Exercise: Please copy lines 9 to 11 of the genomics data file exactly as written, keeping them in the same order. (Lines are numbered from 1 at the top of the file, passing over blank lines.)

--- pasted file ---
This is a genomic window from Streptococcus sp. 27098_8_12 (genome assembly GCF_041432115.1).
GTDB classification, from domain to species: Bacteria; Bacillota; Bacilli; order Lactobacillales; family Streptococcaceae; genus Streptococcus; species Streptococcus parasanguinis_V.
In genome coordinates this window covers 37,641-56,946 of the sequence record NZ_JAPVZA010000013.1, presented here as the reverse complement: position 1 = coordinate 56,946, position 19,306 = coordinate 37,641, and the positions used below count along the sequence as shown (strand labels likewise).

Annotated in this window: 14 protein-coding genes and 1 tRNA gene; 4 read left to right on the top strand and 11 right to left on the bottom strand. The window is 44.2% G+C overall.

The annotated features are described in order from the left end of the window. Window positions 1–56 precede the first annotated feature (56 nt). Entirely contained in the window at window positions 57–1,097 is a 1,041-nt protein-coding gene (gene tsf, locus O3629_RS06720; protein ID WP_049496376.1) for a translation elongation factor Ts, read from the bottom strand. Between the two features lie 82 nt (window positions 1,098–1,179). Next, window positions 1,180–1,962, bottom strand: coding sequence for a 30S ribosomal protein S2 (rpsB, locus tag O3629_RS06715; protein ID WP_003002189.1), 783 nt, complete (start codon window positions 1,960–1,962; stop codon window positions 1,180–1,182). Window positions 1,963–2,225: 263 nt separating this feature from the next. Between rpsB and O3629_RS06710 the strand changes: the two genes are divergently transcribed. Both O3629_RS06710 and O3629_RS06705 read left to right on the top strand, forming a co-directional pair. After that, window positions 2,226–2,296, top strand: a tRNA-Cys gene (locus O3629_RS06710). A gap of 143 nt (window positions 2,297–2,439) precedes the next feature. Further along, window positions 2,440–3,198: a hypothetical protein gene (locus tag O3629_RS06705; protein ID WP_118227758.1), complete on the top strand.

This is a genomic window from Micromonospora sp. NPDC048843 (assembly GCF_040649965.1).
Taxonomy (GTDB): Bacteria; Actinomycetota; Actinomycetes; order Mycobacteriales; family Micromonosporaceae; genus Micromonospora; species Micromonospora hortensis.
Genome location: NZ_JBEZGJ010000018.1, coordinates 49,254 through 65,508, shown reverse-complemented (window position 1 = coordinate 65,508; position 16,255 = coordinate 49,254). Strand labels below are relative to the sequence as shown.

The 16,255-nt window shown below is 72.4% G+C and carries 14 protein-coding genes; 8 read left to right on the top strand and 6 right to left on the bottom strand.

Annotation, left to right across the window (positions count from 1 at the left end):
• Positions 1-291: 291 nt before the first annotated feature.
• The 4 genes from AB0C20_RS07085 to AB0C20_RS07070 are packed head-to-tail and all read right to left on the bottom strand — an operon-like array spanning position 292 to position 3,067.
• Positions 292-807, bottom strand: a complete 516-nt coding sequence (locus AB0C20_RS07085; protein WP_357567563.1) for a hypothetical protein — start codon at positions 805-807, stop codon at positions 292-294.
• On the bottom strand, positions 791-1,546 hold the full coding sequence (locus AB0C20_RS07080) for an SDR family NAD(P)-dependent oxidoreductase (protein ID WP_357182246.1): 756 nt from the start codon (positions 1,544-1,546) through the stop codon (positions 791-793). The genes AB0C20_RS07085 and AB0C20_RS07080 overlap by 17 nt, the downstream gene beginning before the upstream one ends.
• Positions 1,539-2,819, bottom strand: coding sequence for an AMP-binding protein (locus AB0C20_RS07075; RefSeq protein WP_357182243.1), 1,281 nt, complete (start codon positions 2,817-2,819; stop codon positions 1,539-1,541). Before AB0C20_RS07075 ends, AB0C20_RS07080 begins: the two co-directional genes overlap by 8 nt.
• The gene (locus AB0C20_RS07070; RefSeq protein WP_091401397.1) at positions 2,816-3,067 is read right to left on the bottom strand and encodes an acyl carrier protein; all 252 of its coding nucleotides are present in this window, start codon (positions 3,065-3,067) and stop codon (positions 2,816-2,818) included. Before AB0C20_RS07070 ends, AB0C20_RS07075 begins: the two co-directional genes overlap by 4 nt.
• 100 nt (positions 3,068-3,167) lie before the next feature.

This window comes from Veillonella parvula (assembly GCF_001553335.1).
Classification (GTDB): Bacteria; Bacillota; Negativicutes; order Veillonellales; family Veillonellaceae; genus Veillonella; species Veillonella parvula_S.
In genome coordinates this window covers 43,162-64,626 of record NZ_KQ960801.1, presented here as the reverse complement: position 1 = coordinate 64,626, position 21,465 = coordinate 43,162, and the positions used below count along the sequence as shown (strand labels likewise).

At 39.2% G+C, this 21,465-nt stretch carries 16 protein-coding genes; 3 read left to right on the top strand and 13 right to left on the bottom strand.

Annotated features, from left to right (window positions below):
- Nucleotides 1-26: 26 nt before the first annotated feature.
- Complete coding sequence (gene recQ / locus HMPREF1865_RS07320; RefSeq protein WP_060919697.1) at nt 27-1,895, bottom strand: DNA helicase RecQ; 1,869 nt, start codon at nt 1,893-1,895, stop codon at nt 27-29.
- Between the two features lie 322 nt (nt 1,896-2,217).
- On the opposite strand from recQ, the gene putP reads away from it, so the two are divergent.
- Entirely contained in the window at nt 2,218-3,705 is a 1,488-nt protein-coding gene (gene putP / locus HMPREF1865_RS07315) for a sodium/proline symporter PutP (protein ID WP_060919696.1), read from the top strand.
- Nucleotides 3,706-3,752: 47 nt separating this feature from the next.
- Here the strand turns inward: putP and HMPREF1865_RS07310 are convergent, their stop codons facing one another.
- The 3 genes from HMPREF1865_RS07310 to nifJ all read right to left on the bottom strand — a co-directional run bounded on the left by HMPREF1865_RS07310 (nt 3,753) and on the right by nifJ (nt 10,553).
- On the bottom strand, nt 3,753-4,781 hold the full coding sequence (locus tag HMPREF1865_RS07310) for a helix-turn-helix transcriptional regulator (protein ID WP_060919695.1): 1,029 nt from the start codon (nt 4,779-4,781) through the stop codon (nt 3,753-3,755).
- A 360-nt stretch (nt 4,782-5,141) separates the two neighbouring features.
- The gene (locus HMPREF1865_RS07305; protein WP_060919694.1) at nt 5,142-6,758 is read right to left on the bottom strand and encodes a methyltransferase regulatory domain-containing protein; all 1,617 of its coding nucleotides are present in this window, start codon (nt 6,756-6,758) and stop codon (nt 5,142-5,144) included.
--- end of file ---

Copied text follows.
The 16,255-nt window shown below is 72.4% G+C and carries 14 protein-coding genes; 8 read left to right on the top strand and 6 right to left on the bottom strand.

Annotation, left to right across the window (positions count from 1 at the left end):
• Positions 1-291: 291 nt before the first annotated feature.